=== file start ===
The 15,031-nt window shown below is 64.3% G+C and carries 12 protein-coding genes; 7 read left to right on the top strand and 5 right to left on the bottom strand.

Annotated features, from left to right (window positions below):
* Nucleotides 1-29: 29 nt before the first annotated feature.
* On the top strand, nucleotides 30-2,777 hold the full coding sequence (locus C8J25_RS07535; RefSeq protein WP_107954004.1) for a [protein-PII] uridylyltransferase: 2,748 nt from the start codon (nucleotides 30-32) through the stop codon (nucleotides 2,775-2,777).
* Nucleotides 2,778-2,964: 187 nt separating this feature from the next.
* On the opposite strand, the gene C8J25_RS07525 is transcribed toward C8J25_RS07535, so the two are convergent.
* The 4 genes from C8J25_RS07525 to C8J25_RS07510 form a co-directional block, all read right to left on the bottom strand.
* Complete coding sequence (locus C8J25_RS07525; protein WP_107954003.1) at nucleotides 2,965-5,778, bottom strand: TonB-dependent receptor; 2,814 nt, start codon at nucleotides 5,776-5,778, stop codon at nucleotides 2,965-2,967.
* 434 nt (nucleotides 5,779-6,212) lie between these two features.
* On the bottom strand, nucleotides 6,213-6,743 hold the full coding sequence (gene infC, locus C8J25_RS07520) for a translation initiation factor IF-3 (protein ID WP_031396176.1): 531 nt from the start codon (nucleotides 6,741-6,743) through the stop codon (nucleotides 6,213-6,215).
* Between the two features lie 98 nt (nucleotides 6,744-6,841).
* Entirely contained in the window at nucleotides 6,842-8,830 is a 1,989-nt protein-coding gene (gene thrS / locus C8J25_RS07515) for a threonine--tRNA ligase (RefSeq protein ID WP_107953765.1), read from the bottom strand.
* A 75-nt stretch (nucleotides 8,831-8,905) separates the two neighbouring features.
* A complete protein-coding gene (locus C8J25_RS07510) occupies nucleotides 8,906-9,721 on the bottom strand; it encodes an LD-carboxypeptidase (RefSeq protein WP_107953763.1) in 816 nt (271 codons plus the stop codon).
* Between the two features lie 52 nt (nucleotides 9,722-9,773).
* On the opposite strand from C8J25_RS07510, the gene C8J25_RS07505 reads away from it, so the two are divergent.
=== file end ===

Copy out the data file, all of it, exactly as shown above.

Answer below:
The 15,031-nt window shown below is 64.3% G+C and carries 12 protein-coding genes; 7 read left to right on the top strand and 5 right to left on the bottom strand.

Annotated features, from left to right (window positions below):
* Nucleotides 1-29: 29 nt before the first annotated feature.
* On the top strand, nucleotides 30-2,777 hold the full coding sequence (locus C8J25_RS07535; RefSeq protein WP_107954004.1) for a [protein-PII] uridylyltransferase: 2,748 nt from the start codon (nucleotides 30-32) through the stop codon (nucleotides 2,775-2,777).
* Nucleotides 2,778-2,964: 187 nt separating this feature from the next.
* On the opposite strand, the gene C8J25_RS07525 is transcribed toward C8J25_RS07535, so the two are convergent.
* The 4 genes from C8J25_RS07525 to C8J25_RS07510 form a co-directional block, all read right to left on the bottom strand.
* Complete coding sequence (locus C8J25_RS07525; protein WP_107954003.1) at nucleotides 2,965-5,778, bottom strand: TonB-dependent receptor; 2,814 nt, start codon at nucleotides 5,776-5,778, stop codon at nucleotides 2,965-2,967.
* 434 nt (nucleotides 5,779-6,212) lie between these two features.
* On the bottom strand, nucleotides 6,213-6,743 hold the full coding sequence (gene infC, locus C8J25_RS07520) for a translation initiation factor IF-3 (protein ID WP_031396176.1): 531 nt from the start codon (nucleotides 6,741-6,743) through the stop codon (nucleotides 6,213-6,215).
* Between the two features lie 98 nt (nucleotides 6,744-6,841).
* Entirely contained in the window at nucleotides 6,842-8,830 is a 1,989-nt protein-coding gene (gene thrS / locus C8J25_RS07515) for a threonine--tRNA ligase (RefSeq protein ID WP_107953765.1), read from the bottom strand.
* A 75-nt stretch (nucleotides 8,831-8,905) separates the two neighbouring features.
* A complete protein-coding gene (locus C8J25_RS07510) occupies nucleotides 8,906-9,721 on the bottom strand; it encodes an LD-carboxypeptidase (RefSeq protein WP_107953763.1) in 816 nt (271 codons plus the stop codon).
* Between the two features lie 52 nt (nucleotides 9,722-9,773).
* On the opposite strand from C8J25_RS07510, the gene C8J25_RS07505 reads away from it, so the two are divergent.